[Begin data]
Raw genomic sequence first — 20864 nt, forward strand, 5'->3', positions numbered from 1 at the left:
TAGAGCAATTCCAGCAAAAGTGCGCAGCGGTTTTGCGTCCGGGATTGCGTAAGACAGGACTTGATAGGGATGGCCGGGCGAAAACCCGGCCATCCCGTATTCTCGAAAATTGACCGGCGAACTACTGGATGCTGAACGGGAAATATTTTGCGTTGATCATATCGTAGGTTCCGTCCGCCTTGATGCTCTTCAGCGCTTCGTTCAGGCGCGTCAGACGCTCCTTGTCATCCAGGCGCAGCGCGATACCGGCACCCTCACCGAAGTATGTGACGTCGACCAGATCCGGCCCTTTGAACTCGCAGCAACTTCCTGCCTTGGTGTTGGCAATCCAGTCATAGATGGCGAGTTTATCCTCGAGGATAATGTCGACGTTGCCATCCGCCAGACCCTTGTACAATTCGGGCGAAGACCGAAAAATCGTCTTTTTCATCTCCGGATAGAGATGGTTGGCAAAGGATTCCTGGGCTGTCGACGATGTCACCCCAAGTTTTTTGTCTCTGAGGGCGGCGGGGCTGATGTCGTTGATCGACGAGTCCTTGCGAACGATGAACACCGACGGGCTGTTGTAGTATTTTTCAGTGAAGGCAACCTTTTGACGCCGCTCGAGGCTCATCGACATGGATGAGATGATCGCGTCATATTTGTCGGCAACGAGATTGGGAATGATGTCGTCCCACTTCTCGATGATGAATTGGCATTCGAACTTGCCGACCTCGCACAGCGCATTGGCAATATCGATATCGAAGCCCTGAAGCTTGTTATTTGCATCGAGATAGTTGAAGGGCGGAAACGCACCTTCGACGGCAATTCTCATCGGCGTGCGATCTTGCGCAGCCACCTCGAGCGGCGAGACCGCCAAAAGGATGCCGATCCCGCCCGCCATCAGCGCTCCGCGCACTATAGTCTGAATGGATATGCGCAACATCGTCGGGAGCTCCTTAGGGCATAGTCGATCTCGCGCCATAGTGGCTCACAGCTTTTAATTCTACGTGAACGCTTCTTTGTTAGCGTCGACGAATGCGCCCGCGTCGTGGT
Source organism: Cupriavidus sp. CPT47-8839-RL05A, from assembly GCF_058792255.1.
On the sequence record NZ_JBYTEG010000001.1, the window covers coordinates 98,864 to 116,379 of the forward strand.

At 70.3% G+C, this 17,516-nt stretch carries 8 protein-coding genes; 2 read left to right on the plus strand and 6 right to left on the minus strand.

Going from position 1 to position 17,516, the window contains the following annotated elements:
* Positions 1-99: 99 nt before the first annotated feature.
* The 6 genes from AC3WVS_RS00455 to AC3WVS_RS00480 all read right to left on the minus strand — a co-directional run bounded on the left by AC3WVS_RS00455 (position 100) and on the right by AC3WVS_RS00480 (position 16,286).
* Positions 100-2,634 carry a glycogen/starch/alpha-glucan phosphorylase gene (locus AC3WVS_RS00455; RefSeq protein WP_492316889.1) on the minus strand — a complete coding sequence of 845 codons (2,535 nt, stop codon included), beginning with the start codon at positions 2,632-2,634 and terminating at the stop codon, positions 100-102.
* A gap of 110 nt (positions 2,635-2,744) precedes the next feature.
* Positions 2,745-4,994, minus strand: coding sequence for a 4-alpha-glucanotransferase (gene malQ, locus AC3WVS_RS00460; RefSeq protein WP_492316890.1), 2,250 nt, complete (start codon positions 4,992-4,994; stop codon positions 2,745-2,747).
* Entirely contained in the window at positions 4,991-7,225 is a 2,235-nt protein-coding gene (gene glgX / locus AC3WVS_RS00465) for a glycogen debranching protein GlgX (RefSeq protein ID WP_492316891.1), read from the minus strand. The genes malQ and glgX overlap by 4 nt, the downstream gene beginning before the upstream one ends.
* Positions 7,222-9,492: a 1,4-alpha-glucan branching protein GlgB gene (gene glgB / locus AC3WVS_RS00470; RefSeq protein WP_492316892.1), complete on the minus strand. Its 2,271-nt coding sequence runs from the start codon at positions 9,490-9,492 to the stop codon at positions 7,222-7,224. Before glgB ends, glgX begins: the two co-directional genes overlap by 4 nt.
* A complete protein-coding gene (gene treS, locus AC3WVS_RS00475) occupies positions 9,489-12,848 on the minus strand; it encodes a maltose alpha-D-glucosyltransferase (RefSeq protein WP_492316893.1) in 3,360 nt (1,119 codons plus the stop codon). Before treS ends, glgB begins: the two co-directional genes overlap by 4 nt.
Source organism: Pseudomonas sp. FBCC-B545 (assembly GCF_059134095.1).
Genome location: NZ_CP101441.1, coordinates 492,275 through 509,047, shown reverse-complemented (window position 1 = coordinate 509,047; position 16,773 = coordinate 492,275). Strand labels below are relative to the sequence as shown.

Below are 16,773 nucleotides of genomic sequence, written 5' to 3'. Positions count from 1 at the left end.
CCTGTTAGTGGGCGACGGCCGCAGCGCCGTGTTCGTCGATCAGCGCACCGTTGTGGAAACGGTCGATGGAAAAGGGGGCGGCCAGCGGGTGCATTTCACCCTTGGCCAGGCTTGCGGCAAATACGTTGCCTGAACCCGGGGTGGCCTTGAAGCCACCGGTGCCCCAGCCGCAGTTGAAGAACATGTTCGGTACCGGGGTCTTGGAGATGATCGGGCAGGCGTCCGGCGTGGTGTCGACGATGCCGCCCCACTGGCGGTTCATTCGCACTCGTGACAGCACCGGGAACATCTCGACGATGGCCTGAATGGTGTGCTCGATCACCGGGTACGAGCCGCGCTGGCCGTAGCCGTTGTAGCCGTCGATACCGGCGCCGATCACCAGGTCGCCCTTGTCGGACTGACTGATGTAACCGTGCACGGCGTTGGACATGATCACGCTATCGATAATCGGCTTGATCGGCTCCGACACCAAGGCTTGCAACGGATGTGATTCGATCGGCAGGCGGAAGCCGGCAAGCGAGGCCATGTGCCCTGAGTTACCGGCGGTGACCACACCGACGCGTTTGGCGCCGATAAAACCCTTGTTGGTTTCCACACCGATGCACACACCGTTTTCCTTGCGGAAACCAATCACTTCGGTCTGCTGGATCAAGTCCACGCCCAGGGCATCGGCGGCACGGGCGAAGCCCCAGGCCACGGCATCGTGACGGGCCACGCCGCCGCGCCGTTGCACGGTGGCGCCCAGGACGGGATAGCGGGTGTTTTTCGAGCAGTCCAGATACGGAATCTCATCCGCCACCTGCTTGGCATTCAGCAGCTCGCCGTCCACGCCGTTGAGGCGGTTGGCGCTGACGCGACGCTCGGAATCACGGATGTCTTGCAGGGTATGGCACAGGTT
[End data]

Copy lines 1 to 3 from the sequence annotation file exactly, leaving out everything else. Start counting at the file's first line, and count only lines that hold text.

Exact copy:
Raw genomic sequence first — 20864 nt, forward strand, 5'->3', positions numbered from 1 at the left:
TAGAGCAATTCCAGCAAAAGTGCGCAGCGGTTTTGCGTCCGGGATTGCGTAAGACAGGACTTGATAGGGATGGCCGGGCGAAAACCCGGCCATCCCGTATTCTCGAAAATTGACCGGCGAACTACTGGATGCTGAACGGGAAATATTTTGCGTTGATCATATCGTAGGTTCCGTCCGCCTTGATGCTCTTCAGCGCTTCGTTCAGGCGCGTCAGACGCTCCTTGTCATCCAGGCGCAGCGCGATACCGGCACCCTCACCGAAGTATGTGACGTCGACCAGATCCGGCCCTTTGAACTCGCAGCAACTTCCTGCCTTGGTGTTGGCAATCCAGTCATAGATGGCGAGTTTATCCTCGAGGATAATGTCGACGTTGCCATCCGCCAGACCCTTGTACAATTCGGGCGAAGACCGAAAAATCGTCTTTTTCATCTCCGGATAGAGATGGTTGGCAAAGGATTCCTGGGCTGTCGACGATGTCACCCCAAGTTTTTTGTCTCTGAGGGCGGCGGGGCTGATGTCGTTGATCGACGAGTCCTTGCGAACGATGAACACCGACGGGCTGTTGTAGTATTTTTCAGTGAAGGCAACCTTTTGACGCCGCTCGAGGCTCATCGACATGGATGAGATGATCGCGTCATATTTGTCGGCAACGAGATTGGGAATGATGTCGTCCCACTTCTCGATGATGAATTGGCATTCGAACTTGCCGACCTCGCACAGCGCATTGGCAATATCGATATCGAAGCCCTGAAGCTTGTTATTTGCATCGAGATAGTTGAAGGGCGGAAACGCACCTTCGACGGCAATTCTCATCGGCGTGCGATCTTGCGCAGCCACCTCGAGCGGCGAGACCGCCAAAAGGATGCCGATCCCGCCCGCCATCAGCGCTCCGCGCACTATAGTCTGAATGGATATGCGCAACATCGTCGGGAGCTCCTTAGGGCATAGTCGATCTCGCGCCATAGTGGCTCACAGCTTTTAATTCTACGTGAACGCTTCTTTGTTAGCGTCGACGAATGCGCCCGCGTCGTGGT
Source organism: Cupriavidus sp. CPT47-8839-RL05A, from assembly GCF_058792255.1.